“Liberals believe government should take people’s earnings to give to poor people. Conservatives disagree. They think government should confiscate people’s earnings and give them to farmers and insolvent banks. The compelling issue to both conservatives and liberals is not whether it is legitimate for government to confiscate one’s property to give to another, the debate is over the disposition of the pillage.”
Walter Williams

“Politics is the art of obtaining money from the rich and votes from the poor on the pretext of protecting each from the other.”

“Somehow, the fact that more poor people are on welfare, receiving more generous payments, does not seem to have made this country a nice place to live – not even for the poor on welfare, whose condition seems not noticeably better than when they were poor and off welfare. Something appears to have gone wrong; a liberal and compassionate social policy has bred all sorts of unanticipated and perverse consequences.”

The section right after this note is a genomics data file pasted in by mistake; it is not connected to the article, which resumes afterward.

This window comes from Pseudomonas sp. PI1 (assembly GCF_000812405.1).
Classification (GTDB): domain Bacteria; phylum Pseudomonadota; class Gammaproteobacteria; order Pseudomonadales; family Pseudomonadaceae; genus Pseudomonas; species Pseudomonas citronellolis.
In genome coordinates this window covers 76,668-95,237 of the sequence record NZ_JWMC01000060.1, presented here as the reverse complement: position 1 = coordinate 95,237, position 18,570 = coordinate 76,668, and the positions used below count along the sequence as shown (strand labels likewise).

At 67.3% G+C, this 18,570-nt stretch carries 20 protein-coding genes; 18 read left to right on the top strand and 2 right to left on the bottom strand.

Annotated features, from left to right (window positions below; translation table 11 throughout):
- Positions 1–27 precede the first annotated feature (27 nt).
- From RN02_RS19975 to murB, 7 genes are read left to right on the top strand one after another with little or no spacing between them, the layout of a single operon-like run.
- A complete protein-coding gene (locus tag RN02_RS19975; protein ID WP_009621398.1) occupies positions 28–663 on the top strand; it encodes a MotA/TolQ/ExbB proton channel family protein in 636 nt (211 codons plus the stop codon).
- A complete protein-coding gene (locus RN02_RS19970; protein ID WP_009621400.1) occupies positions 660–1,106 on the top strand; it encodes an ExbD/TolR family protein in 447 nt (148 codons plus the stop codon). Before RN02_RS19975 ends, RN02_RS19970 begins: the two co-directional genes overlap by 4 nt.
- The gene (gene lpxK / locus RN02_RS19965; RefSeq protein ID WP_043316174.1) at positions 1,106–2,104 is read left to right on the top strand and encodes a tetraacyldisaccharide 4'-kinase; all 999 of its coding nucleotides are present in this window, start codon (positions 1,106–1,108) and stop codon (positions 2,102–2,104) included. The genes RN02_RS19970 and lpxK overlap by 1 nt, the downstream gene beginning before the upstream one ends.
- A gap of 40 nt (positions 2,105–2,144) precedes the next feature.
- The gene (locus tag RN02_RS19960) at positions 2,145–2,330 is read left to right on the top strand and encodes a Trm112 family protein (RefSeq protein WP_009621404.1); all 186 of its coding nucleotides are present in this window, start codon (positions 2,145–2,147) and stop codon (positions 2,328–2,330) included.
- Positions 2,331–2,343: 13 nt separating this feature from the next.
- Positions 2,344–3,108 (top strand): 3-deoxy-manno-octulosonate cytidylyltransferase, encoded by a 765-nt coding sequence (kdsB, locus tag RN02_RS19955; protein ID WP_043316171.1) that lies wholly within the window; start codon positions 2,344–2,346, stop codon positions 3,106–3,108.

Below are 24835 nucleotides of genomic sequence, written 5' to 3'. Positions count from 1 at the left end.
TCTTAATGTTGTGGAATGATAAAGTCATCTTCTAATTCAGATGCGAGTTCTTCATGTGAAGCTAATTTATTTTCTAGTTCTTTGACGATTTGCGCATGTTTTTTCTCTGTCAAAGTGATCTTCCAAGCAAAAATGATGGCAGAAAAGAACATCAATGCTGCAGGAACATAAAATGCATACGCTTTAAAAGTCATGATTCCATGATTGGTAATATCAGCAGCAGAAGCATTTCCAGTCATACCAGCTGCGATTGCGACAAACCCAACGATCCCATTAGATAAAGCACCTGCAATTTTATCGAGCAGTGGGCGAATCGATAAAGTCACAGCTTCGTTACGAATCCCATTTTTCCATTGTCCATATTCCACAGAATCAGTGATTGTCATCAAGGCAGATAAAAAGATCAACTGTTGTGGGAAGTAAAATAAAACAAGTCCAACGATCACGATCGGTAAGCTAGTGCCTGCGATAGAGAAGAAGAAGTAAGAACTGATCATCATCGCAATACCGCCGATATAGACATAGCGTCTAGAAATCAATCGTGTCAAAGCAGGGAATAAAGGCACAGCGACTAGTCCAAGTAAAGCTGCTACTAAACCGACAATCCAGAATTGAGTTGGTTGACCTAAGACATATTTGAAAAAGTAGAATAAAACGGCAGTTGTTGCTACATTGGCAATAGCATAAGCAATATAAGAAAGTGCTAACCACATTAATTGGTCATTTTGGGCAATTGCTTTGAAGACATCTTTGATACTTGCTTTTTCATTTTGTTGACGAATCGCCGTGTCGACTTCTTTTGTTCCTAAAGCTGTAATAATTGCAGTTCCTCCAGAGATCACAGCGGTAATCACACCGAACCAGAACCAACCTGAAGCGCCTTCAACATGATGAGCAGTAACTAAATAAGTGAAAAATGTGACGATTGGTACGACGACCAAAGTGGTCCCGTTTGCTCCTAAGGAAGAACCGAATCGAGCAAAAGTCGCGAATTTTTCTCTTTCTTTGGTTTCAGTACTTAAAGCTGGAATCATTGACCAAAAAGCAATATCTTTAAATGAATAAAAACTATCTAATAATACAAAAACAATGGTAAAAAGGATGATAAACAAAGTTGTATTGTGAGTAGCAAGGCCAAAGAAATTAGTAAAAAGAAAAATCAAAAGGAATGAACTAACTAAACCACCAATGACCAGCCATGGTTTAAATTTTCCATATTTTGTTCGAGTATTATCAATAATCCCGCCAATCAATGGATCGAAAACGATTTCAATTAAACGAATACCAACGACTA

Irving Kristol

“You cannot strengthen the weak by weakening the strong. You cannot help the wage earner by pulling down the wage payer. You cannot help the poor by destroying the rich. You cannot help men permanently by doing for them what they could and should do for themselves.”
John Henry Boetker

“When democratic governments create economic calamity, free markets get the blame.”
—Jack Kemp

“The historical debate is over. The answer is free-market capitalism.”
—Thomas Friedman